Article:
Remember, O Lord, that they are Thy creatures, not made by strange gods, but by Thee …
While the Catholic tradition of visiting a cemetery during the first week of November and especially on All Souls Day (November 2) is rooted deep in our cultural history (even the pope goes every year), we might find ourselves at the graveyard and unsure what to say.
We are there principally to pray for the departed, confident in hope that God’s mercy has been extended to them, but aware that few of us leave earth without the effects of sin still staining our souls.
Visits to the cemetery during the first week of November can bring a plenary indulgence (a remission of the entire temporal punishment for sin).
It’s helpful to take a few minutes to reflect on our own death, the fleeting nature of earthy possessions, of time on earth, and the eternity of eternity.
When we turn our hearts to prayer for the departed, any simple, spontaneous prayer will do. We can also use a treasured prayer such as the Hail Mary or Our Father. Of course RIP is itself a prayer!
Here are a few more:
The Lord bless him/her and keep him/her,
the Lord make His Face to shine upon him/her
and be gracious to him/her,
the Lord lift up His countenance upon him/her
and give him/her peace. Amen.
For those who have no one praying for them:
O merciful God,
take pity on those souls
who have no particular friends and intercessors
to recommend them to Thee, who,
either through the negligence of those who are alive,
or through length of time are forgotten
by their friends and by all.
Spare them, O Lord,
and remember Thine own mercy,
when others forget to appeal to it.
Let not the souls which Thou hast created
be parted from thee, their Creator. Amen.
This beautiful prayer from St John Henry Newman calls on many particular saints:
O GOD of the Spirits of all flesh, O Jesus, Lover of souls, we recommend unto Thee the souls of all those Thy servants, who have departed with the sign of faith and sleep the sleep of peace. We beseech Thee, O Lord and Savior, that, as in Thy mercy to them Thou became man, so now Thou would hasten the time, and admit them to Thy presence above. Remember, O Lord, that they are Thy creatures, not made by strange gods, but by Thee, the only Living and True God; for there is no other God but Thou, and none that can equal Thy works. Let their souls rejoice in Thy light, and impute not to them their former iniquities, which they committed through the violence of passion, or the corrupt habits of their fallen nature. For, although they have sinned, yet they always firmly believed in the Father, Son, and Holy Ghost; and before they died, they reconciled themselves to Thee by true contrition and the Sacraments of Thy Church.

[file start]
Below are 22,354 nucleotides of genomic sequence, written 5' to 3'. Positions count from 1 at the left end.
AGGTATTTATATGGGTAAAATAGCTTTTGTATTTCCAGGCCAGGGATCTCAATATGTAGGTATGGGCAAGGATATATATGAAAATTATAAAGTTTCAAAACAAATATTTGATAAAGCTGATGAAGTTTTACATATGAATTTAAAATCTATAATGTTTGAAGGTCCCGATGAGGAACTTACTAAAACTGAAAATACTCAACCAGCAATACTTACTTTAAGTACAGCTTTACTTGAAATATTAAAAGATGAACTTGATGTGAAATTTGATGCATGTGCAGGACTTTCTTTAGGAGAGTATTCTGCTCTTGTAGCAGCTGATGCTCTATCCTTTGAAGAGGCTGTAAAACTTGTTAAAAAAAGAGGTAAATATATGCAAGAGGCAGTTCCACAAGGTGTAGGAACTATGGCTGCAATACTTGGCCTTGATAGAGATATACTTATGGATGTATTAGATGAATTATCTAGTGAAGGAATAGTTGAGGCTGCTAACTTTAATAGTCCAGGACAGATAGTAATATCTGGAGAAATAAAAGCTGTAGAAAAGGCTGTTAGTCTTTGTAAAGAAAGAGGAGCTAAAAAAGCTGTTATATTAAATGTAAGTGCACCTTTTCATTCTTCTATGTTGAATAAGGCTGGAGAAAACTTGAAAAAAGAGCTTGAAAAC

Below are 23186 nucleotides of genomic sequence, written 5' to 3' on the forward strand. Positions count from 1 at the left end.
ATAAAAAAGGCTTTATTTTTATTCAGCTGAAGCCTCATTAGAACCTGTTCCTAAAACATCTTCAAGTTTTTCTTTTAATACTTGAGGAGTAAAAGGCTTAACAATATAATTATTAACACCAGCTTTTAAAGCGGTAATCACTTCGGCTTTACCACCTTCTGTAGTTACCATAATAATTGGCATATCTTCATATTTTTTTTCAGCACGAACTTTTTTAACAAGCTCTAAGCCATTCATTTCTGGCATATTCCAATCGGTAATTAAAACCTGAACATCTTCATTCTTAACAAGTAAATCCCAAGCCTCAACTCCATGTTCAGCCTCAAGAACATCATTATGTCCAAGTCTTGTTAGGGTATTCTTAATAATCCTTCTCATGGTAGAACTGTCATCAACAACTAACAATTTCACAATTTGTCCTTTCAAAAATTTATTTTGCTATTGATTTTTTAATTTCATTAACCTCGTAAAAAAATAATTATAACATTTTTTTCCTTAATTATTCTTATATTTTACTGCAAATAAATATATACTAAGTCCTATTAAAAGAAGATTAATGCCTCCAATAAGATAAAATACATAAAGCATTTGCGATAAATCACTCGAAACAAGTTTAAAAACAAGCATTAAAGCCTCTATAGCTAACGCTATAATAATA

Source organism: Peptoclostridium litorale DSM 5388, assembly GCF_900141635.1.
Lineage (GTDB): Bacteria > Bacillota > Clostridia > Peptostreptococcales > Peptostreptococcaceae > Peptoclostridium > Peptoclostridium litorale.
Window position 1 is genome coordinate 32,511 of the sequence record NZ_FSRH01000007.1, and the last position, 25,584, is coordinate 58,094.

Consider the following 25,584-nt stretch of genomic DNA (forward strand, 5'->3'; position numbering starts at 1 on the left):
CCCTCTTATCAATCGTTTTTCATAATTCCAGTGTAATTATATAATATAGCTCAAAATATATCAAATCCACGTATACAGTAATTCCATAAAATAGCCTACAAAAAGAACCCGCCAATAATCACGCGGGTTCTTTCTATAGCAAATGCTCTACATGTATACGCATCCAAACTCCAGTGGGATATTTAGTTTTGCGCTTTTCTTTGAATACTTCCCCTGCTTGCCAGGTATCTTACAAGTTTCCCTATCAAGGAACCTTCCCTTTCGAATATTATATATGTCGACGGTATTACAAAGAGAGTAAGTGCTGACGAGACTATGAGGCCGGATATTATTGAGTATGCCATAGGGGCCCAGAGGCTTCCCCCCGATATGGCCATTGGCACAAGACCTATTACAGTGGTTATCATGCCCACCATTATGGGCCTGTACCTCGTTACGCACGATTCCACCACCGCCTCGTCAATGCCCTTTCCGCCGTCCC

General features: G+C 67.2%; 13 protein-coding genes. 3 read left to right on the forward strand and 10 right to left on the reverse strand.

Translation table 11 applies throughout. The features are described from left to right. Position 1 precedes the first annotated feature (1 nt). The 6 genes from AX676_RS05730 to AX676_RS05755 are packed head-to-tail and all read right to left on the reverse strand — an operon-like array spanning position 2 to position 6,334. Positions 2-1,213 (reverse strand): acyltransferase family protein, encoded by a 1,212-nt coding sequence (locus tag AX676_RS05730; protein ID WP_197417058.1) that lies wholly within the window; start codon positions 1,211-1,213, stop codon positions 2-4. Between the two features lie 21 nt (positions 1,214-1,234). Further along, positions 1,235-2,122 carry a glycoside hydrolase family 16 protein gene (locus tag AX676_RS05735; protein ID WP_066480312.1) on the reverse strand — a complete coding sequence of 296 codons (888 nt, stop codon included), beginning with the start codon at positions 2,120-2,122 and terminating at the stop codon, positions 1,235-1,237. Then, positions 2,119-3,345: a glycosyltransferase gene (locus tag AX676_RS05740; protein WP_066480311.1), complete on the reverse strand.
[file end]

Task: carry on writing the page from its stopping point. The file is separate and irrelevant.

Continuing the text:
O Gracious Lord, we beseech Thee, remember not against them the sins of their youth and their ignorance; but according to Thy great mercy, be mindful of them in Thy heavenly glory. May the heavens be opened to them, and the Angels rejoice with them. May the Archangel St. Michael conduct them to Thee. May Thy holy Angels come forth to meet them, and carry them to the city of the heavenly Jerusalem. May St. Peter, to whom Thou gave the keys of the kingdom of heaven, receive them. May St. Paul, the vessel of election, stand by them. May St. John, the beloved disciple, who had the revelation of the secrets of heaven, intercede for them. May all the Holy Apostles, who received from Thee the power of binding and loosing, pray for them. May all the Saints and elect of God, who in this world suffered torments for Thy Name, befriend them; that, being freed from the prison beneath, they may be admitted into the glories of that kingdom, where with the Father and the Holy Ghost Thou lives and reigns one God, world without end.
Come to their assistance, all ye Saints of God; gain for them deliverance from their place of punishment; meet them, all ye Angels; receive these holy souls, and present them before the Lord. Eternal rest give to them, O Lord. And may perpetual light shine on them.
May they rest in peace. Amen.
Above was originally published by aleteia.org and re-published with their permission